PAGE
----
~*~ Popcorny good points ~*~
This machine works by blasting the kernels with extremely hot air rather than frying them. Thus, it's very healthy indeed as there is no fat involved in the cooking process and popcorn itself is quite a healthy food. Obviously, if you then slather the popcorn in melted butter you kind of undo all that good work. On that point, it's nice to know exactly what's in your popcorn and that there are no additives that you haven't put in there yourself. You can go the whole hog and have melted butter and grated cheese if you choose to, or you can be virtuous and stick to a sprinkling of cinnamon.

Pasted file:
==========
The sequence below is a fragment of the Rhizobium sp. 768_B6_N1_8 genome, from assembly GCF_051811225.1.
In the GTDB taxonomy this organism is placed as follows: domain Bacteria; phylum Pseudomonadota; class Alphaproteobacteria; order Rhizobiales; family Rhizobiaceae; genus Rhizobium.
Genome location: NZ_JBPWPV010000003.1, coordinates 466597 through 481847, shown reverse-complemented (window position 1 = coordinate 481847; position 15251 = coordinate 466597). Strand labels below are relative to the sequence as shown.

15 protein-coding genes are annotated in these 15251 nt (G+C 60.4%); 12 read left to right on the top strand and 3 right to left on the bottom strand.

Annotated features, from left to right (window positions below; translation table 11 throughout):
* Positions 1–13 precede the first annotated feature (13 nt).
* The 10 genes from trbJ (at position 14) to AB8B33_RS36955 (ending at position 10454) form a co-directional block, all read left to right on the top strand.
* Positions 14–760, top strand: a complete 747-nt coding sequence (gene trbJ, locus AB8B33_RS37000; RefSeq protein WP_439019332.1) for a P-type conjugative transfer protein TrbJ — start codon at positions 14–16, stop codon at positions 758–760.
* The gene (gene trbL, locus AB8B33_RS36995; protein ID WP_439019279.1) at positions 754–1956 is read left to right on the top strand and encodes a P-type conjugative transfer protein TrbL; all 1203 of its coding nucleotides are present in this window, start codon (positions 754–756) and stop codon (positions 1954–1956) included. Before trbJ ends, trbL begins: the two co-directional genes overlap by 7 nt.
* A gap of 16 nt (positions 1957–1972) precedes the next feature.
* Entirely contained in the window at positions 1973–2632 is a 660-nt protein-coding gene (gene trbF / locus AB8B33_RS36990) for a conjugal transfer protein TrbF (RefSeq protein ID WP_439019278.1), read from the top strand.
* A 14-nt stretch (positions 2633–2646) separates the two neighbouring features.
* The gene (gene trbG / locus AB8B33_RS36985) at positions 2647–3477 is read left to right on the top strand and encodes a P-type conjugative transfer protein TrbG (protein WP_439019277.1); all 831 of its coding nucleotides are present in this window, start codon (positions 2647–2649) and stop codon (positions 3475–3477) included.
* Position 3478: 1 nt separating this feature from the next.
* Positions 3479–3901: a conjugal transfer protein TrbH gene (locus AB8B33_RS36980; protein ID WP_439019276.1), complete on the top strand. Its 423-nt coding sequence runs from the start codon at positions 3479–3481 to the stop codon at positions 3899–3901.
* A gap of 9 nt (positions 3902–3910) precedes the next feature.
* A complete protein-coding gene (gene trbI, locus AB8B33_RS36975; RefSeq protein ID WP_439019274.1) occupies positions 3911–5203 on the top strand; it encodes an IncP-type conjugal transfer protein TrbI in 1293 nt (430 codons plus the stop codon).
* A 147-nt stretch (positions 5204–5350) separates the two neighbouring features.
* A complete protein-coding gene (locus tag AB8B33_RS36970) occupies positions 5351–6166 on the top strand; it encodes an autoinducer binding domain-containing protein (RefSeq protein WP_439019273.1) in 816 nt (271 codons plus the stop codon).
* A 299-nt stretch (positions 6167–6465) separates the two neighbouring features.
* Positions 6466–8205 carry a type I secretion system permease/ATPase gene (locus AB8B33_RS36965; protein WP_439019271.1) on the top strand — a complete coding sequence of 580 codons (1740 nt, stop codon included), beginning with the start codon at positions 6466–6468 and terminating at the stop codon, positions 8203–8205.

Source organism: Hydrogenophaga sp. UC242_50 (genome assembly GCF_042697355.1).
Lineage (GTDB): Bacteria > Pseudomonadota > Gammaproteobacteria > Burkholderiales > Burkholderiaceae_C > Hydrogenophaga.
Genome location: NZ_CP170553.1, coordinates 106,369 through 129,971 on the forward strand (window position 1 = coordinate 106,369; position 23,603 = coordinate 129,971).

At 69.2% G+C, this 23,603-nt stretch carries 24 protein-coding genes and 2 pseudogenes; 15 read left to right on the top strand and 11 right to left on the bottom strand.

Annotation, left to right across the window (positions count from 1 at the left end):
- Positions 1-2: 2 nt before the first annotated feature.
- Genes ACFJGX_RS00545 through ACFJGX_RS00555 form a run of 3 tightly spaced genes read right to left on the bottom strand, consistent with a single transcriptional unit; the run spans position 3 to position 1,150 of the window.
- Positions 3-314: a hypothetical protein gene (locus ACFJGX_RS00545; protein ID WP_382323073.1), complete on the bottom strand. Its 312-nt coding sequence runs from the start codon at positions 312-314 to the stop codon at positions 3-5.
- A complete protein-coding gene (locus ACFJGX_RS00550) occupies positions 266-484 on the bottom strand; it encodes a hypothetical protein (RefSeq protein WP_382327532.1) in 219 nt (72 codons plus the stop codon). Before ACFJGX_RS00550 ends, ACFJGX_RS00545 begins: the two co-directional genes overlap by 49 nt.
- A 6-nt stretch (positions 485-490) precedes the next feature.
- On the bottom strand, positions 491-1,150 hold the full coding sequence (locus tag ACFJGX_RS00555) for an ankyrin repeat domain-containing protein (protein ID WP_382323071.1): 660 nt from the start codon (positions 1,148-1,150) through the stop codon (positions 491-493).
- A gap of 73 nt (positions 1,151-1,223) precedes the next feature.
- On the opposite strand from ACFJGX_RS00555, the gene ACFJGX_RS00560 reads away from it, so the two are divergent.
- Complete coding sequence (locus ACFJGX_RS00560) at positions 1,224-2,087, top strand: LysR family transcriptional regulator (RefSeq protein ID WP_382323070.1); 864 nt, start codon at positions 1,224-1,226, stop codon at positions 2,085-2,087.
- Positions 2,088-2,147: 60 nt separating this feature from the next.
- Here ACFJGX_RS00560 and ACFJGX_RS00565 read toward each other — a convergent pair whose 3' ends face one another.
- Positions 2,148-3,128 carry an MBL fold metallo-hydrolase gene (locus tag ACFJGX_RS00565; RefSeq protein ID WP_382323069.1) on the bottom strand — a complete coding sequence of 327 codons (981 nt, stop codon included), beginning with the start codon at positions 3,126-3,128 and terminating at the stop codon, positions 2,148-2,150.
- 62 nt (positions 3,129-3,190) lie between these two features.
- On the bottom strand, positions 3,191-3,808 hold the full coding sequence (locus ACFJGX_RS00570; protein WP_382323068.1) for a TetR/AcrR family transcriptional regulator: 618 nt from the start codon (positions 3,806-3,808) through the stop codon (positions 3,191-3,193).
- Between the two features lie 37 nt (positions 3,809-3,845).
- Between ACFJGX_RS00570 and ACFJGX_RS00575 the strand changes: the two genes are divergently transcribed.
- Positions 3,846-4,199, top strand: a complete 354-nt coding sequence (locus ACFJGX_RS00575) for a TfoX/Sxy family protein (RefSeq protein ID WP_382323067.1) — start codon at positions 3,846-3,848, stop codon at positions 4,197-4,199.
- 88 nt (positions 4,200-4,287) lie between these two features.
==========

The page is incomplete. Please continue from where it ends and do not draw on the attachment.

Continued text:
The popcorn is always cooked perfectly with none of those burned bits you get if you leave microwave popcorn to cook for even a couple of seconds too long. Any time I've made it it's has always come out warm, fluffy and light.
Popcorn is really cheap, if a little tricky to track down. No Tesco near me sells the kernels, but Sainsbury's have it in their 'whole foods' aisle for about 50p per bag. Given that 60g makes a really generous portion, this is a bargain.
The machine is very light and thus portable. I have it stored in a top cupboard and it's a doddle to lift it high above my head.
~*~Popcorny bad points ~*~
The machine is really loud. If you're trying to make stealth popcorn without your kids/partner/pets finding out, this may be where you come a cropper.
The top of the machine gets very hot when in use, so perhaps best to keep little helpers out of the way until it's had a chance to cool down.